…..and here we are, on this spinning, hurtling planet, bravely spiralling around our own elusive, holy, wobbling, pole-swapping center. I trust, I trust I trust,,,bcz i’ve just got to.! ( in between the waves of confusion and anxious-ness and self-wondering),,, that every time, each time, I gaze again into the mirror and say ” Oh, hi, it’s YOU again” to any experience, Especially the un-smooth, “jiggedy” ones, and if I remember to pause, to breathe a breath of welcome, and if i make a choice somewhere deep in the churning murkiness, that This time, I’ll breathe just a little deeper. this time, I’ll wait here, and wait here, and wait here, maybe even settle a bit, for just a little longer; this time, I want to choose Compassion for this wackiness of being – human-ness. Truth be told, when (more like if !! ) the going gets smooth, I start feeling Jiggedy. …I kinda like it, the Jiggedy ness I mean . I really like a good ferris -wheel or roller coaster ride. I get to feel a lot of perspectives. I really love the ‘still point’ just before the wild fun ride happens. I LOVE this wacko hu-man earth life. I really do. now. and loving this life is new, for me who’s been wanting to ‘exit stage left” since I “woke up” a few decades ago. Hu-mans like you all, on this Listening page, give me reason to live, give me juice to Love. Life. P.S. thanks to Jini for the yummy word “Jiggedy” . !! xoxoxoxoox Sheila

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    • September 25, 2017 at 9:29 pm
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      Your word sculptures are ravishing, oh Shiela-of-the-lake, oh bird-hearted one.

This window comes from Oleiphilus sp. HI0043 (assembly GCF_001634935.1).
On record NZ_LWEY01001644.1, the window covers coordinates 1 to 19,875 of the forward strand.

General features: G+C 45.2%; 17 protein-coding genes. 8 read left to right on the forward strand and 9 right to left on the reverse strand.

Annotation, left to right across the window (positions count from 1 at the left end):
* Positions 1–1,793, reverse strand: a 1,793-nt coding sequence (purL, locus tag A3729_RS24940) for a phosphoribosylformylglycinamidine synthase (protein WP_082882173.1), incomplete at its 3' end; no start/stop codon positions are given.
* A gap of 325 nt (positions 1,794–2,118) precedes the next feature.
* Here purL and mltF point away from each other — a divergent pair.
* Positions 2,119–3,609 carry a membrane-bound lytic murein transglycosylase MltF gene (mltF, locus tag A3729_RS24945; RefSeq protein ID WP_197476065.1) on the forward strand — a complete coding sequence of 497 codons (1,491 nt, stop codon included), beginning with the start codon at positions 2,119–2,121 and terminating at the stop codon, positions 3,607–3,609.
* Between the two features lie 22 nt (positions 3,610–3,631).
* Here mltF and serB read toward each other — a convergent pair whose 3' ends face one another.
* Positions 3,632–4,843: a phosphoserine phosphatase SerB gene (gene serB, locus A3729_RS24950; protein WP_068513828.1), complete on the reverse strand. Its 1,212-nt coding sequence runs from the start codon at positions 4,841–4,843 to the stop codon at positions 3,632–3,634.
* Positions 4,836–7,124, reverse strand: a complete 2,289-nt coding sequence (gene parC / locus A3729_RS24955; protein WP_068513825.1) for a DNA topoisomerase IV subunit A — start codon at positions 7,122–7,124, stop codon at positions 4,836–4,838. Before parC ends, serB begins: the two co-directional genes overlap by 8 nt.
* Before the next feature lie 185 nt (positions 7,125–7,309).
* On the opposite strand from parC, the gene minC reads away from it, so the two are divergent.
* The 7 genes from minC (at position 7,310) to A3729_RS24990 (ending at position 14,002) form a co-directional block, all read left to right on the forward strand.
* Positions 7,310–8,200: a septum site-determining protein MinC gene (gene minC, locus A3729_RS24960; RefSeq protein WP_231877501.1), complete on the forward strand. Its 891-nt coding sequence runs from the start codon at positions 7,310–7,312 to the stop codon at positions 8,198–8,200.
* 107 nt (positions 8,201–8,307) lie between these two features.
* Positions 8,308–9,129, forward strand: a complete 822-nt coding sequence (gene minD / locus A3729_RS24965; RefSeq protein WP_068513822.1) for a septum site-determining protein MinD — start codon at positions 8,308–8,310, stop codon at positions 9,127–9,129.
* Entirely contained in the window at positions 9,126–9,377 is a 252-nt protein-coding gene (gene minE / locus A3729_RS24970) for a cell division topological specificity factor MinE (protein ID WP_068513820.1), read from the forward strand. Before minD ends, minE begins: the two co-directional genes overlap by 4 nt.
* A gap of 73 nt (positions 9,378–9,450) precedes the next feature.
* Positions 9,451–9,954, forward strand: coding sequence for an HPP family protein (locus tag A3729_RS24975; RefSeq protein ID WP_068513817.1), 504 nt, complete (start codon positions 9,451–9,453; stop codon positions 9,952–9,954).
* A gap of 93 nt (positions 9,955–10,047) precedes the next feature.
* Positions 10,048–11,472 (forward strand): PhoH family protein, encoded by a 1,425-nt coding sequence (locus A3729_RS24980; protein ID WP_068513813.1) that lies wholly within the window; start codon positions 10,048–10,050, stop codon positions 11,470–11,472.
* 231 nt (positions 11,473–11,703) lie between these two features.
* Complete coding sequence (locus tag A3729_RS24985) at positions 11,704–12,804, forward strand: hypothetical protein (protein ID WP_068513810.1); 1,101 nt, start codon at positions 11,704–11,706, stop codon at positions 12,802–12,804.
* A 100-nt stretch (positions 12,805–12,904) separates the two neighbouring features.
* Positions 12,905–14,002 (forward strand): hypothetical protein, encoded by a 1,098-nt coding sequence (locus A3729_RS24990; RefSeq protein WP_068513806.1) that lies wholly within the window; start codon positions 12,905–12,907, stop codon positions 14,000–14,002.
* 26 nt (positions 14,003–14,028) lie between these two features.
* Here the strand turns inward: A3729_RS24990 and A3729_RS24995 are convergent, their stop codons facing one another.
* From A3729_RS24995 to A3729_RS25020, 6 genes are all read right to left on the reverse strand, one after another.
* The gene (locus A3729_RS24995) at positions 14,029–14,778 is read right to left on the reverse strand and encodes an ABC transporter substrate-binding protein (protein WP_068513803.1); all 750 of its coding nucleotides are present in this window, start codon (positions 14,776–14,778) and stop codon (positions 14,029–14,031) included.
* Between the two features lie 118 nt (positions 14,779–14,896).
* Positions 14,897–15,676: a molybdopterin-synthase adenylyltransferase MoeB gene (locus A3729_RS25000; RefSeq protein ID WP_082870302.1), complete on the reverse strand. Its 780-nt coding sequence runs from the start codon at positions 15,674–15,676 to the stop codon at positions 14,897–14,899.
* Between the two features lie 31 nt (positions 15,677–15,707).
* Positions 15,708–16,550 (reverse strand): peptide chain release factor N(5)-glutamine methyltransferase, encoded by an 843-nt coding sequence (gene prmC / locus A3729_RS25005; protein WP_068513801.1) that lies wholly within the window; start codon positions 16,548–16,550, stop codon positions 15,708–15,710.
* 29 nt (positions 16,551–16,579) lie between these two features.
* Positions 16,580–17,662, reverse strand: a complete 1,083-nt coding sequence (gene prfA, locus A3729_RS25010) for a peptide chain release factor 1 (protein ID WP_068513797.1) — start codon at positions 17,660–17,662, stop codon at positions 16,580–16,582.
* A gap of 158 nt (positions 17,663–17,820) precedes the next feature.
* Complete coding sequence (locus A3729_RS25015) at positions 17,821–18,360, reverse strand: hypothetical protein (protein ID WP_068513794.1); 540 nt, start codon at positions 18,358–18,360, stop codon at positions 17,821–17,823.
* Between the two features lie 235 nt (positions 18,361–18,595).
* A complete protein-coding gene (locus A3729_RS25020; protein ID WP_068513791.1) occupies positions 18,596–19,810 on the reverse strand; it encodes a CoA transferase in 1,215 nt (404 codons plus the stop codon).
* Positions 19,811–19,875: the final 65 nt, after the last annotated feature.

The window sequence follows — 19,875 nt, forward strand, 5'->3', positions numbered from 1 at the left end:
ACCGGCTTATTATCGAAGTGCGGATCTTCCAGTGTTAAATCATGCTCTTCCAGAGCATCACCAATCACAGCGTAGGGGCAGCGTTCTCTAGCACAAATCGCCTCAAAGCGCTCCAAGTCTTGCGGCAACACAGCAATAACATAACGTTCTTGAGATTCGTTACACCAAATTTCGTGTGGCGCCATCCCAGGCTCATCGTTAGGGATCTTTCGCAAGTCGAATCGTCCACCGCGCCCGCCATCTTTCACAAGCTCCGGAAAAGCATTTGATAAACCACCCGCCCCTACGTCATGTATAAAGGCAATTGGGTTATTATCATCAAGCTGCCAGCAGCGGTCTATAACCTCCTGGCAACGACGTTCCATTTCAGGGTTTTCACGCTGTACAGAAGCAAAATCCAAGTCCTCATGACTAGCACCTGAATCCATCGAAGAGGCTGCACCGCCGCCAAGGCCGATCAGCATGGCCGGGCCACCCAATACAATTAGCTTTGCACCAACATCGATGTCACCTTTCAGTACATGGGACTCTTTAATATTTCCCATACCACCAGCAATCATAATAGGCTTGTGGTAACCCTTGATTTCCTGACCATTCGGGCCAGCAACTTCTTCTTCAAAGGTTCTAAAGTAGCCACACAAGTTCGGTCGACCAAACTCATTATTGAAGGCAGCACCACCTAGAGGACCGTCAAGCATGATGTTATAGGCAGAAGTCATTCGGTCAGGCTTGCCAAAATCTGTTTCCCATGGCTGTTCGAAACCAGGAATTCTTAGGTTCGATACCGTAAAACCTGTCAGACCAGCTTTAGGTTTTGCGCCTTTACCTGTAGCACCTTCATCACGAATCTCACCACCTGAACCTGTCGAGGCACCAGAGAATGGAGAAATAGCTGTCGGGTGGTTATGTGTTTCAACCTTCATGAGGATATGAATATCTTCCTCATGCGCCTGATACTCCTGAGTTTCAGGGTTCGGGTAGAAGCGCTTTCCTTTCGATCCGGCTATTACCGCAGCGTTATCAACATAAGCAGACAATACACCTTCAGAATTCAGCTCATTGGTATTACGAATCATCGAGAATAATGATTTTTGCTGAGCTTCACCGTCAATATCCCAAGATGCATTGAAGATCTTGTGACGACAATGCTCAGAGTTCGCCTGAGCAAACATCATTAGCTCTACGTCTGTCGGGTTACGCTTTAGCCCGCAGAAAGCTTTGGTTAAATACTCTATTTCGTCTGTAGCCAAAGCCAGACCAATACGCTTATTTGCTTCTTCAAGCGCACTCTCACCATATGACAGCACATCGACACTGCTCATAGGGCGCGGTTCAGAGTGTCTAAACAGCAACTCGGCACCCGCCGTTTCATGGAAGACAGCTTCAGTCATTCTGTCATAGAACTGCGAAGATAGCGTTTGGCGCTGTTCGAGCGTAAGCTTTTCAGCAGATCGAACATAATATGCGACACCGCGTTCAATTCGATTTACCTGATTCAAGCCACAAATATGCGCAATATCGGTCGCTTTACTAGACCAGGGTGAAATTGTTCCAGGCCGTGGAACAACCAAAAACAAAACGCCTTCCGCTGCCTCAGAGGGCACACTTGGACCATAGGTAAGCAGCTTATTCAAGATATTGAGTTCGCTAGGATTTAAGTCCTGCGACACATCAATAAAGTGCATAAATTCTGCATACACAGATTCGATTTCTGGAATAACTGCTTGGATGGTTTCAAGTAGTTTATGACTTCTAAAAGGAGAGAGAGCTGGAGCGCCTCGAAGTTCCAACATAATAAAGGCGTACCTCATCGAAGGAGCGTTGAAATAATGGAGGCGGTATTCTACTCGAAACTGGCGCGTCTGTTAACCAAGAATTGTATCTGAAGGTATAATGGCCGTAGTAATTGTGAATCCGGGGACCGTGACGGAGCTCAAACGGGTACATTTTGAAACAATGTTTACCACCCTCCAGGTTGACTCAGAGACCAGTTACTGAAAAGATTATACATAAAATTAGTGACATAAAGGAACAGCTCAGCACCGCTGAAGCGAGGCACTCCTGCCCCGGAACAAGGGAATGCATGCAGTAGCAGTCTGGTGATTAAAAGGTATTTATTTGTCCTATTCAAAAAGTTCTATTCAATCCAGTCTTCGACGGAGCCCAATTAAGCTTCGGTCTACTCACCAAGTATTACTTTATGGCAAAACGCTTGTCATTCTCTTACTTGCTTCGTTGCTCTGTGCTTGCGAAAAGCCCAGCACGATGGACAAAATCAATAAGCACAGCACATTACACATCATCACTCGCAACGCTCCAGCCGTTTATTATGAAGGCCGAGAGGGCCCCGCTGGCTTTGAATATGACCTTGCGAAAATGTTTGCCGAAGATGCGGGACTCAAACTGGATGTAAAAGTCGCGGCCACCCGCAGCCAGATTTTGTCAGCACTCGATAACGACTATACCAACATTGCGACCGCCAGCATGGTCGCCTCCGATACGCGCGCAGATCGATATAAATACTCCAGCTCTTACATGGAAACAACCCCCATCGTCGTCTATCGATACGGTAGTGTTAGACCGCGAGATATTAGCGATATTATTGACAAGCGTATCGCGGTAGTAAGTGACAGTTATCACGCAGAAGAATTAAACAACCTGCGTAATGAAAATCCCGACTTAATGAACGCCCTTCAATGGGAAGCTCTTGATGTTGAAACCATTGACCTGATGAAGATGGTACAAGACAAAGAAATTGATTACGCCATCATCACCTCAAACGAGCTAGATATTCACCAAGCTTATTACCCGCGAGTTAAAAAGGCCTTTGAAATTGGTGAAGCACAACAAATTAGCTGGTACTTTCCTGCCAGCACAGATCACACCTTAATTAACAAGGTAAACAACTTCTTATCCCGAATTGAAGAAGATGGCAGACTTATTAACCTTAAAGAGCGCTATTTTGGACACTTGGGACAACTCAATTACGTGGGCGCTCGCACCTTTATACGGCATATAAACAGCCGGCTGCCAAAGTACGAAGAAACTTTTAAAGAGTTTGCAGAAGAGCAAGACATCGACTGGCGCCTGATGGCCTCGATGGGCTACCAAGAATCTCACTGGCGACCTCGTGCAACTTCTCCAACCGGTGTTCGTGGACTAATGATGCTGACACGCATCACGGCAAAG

I appreciate (deeply, widely) your wisdom from whatever rotation you are on – the mirror (not made from the horse, but of the pause) and the reminder to say hello each time. And your embracing of jiggidiness, that holy unholy squirrelly place of friction where everything is standing on end and standing still feels like torture… I for one detest thrill rides of any kind but am learning to relax into the drop and rush when I find myself on them. And I am so, so grateful that you decided to stay front and centre and awake.

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  • September 24, 2017 at 9:12 pm
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    ‘Circling, circling, I have entered the airy, dancing lightness of love’ -Rumi

    That is what your post made me think of, Kesia. And to think I just wrote Jini an email about spiral realities!

    I love how you ackowledge the cyclical nature of our deepening. That is the only way to aquire true wisdom, I think. And the animals and natural world- the real world, really; that is larger then our invention- has a way of dropping us into that particular kind of learning because they are outside of linearity in the first place!

    Capucine, I love how you are making space for the work to tell you when it is ready. We are so quick to decide what’s best and to forget that the things we are surrounded with have their own processes too… and that if we listen to them, they will reveal themselves to us, one spiral at a time…

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    • September 25, 2017 at 9:23 pm
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      Oh! Two Rumis in a row, how lucky are we 🙂 🙂

      I wrote this knowing I was just barely touching on something much bigger, and that you’d all know what I meant even if words can only be clumsy fingers pointing in the general direction of the moon. I think probably it’s actually more Yeats’ gyre, turning and turning, widening, moving deeper and further on all the dimensions. I love the freedom this affords me. That I can let go of controlling the direction and just keep circling. This glorified toilet bowl of consciousness is way better with friends along for the ride, I must say <3 <3

      Reply